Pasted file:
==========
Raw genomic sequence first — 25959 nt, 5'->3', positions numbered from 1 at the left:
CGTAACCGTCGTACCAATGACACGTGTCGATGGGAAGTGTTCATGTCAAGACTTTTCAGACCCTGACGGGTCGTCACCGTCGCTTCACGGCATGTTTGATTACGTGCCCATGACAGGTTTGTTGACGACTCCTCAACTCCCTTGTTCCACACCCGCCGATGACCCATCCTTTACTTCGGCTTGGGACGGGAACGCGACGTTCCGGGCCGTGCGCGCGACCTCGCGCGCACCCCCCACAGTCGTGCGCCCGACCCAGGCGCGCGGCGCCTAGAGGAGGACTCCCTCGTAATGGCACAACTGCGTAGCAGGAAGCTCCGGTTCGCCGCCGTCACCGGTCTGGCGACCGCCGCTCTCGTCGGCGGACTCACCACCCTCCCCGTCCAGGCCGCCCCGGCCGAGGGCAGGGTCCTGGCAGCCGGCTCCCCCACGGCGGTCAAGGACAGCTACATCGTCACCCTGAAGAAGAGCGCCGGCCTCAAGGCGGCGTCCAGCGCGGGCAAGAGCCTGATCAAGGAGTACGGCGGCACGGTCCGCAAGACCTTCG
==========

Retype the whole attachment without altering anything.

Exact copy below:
Raw genomic sequence first — 25959 nt, 5'->3', positions numbered from 1 at the left:
CGTAACCGTCGTACCAATGACACGTGTCGATGGGAAGTGTTCATGTCAAGACTTTTCAGACCCTGACGGGTCGTCACCGTCGCTTCACGGCATGTTTGATTACGTGCCCATGACAGGTTTGTTGACGACTCCTCAACTCCCTTGTTCCACACCCGCCGATGACCCATCCTTTACTTCGGCTTGGGACGGGAACGCGACGTTCCGGGCCGTGCGCGCGACCTCGCGCGCACCCCCCACAGTCGTGCGCCCGACCCAGGCGCGCGGCGCCTAGAGGAGGACTCCCTCGTAATGGCACAACTGCGTAGCAGGAAGCTCCGGTTCGCCGCCGTCACCGGTCTGGCGACCGCCGCTCTCGTCGGCGGACTCACCACCCTCCCCGTCCAGGCCGCCCCGGCCGAGGGCAGGGTCCTGGCAGCCGGCTCCCCCACGGCGGTCAAGGACAGCTACATCGTCACCCTGAAGAAGAGCGCCGGCCTCAAGGCGGCGTCCAGCGCGGGCAAGAGCCTGATCAAGGAGTACGGCGGCACGGTCCGCAAGACCTTCG